Stewart, owned by the largest corporation in the immigration detention business in the US, Community Corrections of America (CCA), regularly incarcerates more than 1700 men who range anywhere from being in the documentation process to recent arrivals to the country. This past year’s Shut Down Stewart event was the largest ever with thousands marching from the tiny town of Lumpkin, Georgia to Stewart, a distance of about a mile and a half. Leading the march was Pedro Guzman who was held in Stewart for 18 months prior to his release and whose mother-in-law in a similar act also crossed property lines onto Stewart in 2013 calling for its closing.
Anton Flores, co-founder of Alterna, a community devoted to providing hospitality, mercy, and justice and co-founder of Georgia Detention Watch told KGNU this morning why he crossed the line and what was going through his mind before his court appearance,
” Today was a victorious day for the movement to close the Stewart Detention Center and will grow the movement to end the detention of immigrants throughout our country, the 34,000 held currently around the country. We were surrounded by some wonderful witnesses of nonviolence like Father Roy Bourgeois [founder of School of the Americas Watch] and exceptional attorneys who worked pro-bono and contributed their expertise. Even in that I recognize the privilege because [even through] our simple nonviolent act of conscience standing before a judge, and we were still being afforded the right to due process, and the right to legal counsel and yet that is something that individuals who are detained, who do find their liberties being deprived, they are denied that very basic democratic right to counsel. It’s estimated that at least 85% of immigrants held inside our detention facilities around the United States and at Stewart never get any legal counsel. I was very mindful of the fact that while we were standing there facing this misdemeanor charge that could have inconvenienced us for a while with incarceration, the individuals who are being torn apart from their families, perhaps for life, or whose families may have a de facto deportation themselves, are not given the access to that very democratic principle that so shapes our understanding of the criminal justice system.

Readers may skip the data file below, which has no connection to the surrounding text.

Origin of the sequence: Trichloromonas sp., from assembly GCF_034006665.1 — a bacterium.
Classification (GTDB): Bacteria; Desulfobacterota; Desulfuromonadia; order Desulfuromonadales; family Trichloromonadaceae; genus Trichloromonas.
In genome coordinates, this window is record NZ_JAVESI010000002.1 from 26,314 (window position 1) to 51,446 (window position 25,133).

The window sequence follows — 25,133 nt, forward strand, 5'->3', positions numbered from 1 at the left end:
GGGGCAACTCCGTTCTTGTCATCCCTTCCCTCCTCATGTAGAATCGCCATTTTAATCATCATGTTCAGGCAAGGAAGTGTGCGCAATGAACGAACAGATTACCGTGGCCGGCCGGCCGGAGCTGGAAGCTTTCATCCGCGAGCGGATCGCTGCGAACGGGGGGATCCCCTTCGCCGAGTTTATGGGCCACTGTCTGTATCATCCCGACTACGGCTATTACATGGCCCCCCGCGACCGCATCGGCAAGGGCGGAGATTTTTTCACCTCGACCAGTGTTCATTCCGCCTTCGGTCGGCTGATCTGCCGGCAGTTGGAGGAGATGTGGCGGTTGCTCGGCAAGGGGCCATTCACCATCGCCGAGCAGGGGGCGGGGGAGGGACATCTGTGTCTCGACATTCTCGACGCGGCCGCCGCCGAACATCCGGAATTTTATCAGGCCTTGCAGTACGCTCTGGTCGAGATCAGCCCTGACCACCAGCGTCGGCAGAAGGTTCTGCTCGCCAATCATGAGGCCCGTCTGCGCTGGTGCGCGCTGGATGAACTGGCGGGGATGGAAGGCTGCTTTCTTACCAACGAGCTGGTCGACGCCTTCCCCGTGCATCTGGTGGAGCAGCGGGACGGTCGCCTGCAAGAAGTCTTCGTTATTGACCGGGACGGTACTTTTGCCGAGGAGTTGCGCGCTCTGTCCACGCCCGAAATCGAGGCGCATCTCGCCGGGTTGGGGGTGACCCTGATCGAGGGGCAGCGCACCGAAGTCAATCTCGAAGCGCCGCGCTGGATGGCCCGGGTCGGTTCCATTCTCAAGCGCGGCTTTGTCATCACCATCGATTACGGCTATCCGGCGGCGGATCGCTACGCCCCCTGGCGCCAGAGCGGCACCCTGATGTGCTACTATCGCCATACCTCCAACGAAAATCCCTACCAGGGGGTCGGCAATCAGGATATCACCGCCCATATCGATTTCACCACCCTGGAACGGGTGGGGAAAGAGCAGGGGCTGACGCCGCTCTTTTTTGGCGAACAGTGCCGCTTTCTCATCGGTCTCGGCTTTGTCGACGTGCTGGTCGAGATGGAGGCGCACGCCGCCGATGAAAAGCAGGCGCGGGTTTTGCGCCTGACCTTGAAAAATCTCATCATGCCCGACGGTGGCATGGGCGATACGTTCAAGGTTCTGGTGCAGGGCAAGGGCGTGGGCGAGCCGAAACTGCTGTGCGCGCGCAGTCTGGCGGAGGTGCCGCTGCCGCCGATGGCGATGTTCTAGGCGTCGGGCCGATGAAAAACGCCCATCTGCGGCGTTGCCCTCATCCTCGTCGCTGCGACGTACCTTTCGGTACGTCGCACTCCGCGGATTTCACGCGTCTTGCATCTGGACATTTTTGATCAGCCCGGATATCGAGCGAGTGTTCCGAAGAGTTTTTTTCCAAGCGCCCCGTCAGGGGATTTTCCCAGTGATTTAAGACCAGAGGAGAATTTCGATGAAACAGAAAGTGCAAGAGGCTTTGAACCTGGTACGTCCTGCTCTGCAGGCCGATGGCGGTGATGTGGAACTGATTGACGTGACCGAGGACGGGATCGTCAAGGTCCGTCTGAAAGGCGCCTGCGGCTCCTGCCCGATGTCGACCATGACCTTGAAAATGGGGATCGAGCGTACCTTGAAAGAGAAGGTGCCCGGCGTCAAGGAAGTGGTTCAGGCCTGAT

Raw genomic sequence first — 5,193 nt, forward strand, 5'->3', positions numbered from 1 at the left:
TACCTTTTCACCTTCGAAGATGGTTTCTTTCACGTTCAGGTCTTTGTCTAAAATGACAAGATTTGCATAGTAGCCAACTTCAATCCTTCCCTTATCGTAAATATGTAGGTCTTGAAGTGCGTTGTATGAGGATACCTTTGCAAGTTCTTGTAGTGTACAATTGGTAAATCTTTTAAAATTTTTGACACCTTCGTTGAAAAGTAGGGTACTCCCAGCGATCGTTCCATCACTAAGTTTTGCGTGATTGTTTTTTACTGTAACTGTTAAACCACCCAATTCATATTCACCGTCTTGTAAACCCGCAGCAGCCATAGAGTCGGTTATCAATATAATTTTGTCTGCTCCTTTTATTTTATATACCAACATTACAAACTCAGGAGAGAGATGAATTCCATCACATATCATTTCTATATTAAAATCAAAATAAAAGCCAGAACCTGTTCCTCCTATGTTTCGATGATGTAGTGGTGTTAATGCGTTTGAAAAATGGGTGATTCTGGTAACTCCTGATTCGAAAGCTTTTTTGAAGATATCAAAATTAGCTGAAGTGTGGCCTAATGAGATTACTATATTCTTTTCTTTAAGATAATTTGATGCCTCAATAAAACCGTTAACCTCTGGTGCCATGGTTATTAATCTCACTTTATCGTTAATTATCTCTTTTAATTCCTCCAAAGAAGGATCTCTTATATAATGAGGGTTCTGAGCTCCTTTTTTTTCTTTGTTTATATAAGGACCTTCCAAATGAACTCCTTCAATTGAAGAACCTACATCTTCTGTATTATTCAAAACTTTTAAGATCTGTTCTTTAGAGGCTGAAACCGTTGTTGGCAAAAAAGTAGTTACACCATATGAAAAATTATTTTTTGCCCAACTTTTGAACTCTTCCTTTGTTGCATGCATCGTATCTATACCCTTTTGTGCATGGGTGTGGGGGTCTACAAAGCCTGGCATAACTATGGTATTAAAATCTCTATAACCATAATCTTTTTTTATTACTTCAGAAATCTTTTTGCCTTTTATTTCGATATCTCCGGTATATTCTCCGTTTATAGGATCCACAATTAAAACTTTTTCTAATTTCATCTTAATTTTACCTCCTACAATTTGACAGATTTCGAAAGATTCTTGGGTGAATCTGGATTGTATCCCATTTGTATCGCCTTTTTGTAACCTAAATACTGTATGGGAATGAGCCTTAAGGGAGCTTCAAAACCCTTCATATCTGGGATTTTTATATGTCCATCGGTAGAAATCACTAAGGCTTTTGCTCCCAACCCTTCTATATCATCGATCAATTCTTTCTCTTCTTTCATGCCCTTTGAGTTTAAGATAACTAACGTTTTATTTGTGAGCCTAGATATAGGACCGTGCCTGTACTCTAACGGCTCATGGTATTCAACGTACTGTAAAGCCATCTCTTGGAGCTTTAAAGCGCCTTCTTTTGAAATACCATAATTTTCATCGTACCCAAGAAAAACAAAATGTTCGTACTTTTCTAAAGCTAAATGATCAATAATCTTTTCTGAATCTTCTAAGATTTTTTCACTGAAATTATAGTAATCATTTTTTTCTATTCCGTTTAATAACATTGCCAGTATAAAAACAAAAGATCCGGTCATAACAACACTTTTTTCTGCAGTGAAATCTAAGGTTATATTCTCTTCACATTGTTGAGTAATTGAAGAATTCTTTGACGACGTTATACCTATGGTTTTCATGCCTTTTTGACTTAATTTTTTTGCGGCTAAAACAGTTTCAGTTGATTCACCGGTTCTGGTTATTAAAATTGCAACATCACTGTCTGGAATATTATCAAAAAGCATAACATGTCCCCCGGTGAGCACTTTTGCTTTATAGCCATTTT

So significant for me was that as we gathered to walk to the courthouse, I received a text, a simple text in Spanish that encouraged me to keep the faith and to know that the person sending me this text was praying for me and that they were hopeful that all would go well. The thing that made that text so significant is that it comes from a woman whose very own husband has been in Stewart Detention Center for a month. Her husband was picked up at her home at 6:00 in the morning. Local police officers in my town banging on the door while immigration officers were in hiding. The children saw their father be detained. This is the woman encouraging me. This woman’s husband was one of the 2000 plus individuals that was picked up during [Immigration and Customs Enforcement] ICE’s most recent Operation Crosscheck where they were nabbing, including pastors, individuals who had 10-plus-year-old misdemeanor cases and whose lives have dramatically changed from those missteps. These were the individuals that they were picking up and this is the case with this father who was picked up right in front of his children in collusion with local police which sets a really ugly precedent and really hampers the relationships between immigrants and local law enforcement. So the fact that this woman could muster the strength to encourage me, how could I not muster the strength to continue to struggle for her, for her husband, for her children, and for the other 1700-plus individuals held in Stewart Detention Center. I walked into that courtroom with my own ego hoping for an outcome similar to what we had but I also walked in knowing that regardless of what the outcome might have been that this movement was victorious even before we stepped into the courtroom.”